Article Abstract

Optical coherence tomography angiography monitors human cutaneous wound healing over time

Authors: Anthony J. Deegan, Wendy Wang, Shaojie Men, Yuandong Li, Shaozhen Song, Jingjiang Xu, Ruikang K. Wang

Abstract

Background: In vivo imaging of the complex cascade of events known to be pivotal elements in the healing of cutaneous wounds is a difficult but essential task. Current techniques are highly invasive, or lack the level of vascular and structural detail required for accurate evaluation, monitoring and treatment. We aimed to use an advanced optical coherence tomography (OCT)-based angiography (OCTA) technique for the non-invasive, high resolution imaging of cutaneous wound healing.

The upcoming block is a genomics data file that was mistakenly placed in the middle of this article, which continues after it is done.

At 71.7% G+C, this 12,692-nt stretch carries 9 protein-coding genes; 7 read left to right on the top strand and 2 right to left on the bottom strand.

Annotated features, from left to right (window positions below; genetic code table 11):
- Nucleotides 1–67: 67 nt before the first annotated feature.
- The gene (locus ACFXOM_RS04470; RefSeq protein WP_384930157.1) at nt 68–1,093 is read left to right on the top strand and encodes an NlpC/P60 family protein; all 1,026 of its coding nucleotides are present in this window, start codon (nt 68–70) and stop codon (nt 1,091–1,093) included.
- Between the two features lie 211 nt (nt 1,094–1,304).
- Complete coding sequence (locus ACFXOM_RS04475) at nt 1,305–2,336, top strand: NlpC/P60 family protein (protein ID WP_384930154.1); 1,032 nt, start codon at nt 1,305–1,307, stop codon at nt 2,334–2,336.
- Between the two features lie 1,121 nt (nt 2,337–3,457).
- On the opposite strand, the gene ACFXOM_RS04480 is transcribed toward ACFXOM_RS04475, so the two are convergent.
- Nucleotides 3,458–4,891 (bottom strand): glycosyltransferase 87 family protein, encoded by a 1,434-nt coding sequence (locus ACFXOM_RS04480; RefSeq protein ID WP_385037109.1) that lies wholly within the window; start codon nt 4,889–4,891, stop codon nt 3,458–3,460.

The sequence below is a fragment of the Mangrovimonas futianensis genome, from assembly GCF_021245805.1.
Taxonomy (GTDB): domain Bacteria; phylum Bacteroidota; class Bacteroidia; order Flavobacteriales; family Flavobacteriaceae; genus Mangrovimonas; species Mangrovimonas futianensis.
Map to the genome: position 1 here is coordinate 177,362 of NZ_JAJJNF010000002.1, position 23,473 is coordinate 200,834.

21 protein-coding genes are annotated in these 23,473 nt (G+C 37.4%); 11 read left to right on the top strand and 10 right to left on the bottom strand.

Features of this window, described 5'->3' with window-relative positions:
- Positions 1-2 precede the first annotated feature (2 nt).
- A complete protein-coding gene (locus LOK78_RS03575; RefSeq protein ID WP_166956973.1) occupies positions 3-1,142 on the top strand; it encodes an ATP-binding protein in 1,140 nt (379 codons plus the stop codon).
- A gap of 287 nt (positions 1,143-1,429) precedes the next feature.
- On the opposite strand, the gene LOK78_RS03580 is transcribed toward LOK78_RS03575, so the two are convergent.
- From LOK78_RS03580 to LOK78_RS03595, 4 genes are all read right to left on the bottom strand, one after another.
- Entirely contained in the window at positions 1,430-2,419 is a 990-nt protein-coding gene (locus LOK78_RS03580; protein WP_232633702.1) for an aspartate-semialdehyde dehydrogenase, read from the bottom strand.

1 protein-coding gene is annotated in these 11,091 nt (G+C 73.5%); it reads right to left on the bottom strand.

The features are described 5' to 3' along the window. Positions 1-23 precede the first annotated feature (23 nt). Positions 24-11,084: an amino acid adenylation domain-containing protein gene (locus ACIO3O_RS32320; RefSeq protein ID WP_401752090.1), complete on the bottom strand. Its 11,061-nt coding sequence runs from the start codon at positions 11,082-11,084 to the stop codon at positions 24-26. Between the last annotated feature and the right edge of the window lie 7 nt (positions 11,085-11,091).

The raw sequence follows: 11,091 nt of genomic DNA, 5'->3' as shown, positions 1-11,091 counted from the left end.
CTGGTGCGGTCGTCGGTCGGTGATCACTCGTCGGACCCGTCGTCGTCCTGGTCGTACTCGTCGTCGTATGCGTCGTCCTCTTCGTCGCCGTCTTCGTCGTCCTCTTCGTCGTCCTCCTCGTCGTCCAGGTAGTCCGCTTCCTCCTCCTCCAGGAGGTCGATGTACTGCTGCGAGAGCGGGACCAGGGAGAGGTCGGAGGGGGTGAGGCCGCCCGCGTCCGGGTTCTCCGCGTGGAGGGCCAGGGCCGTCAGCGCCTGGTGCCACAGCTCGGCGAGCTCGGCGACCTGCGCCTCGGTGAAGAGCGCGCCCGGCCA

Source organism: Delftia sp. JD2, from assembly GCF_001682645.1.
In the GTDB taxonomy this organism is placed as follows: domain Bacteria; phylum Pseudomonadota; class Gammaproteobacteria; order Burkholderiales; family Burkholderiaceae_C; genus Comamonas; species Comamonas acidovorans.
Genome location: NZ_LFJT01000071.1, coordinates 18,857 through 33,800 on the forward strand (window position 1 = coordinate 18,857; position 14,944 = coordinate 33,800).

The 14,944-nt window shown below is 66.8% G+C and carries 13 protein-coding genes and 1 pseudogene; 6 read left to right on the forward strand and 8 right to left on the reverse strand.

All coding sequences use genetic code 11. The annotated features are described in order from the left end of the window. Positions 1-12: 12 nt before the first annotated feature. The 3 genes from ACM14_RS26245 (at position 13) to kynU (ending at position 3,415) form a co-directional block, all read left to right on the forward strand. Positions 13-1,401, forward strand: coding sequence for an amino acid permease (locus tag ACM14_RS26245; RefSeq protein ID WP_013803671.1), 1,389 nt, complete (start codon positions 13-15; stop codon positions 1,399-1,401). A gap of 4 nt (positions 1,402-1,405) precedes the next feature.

Methods: We used a clinical prototype OCTA to image, identify and track key vascular and structural adaptations known to occur throughout the healing process. Specific vascular parameters, such as diameter and density, were measured to aid our interpretations under a spatiotemporal framework.
Results: We identified multiple distinct, yet overlapping stages, hemostasis, inflammation, proliferation, and remodeling, and demonstrated the detailed vascularization and anatomical attributes underlying the multifactorial processes of dermatologic wound healing.
Conclusions: OCTA provides an opportunity to both qualitatively and quantitatively assess the vascular response to acute cutaneous damage and in the future, may help to ascertain wound severity and possible healing outcomes; thus, enabling more effective treatment options.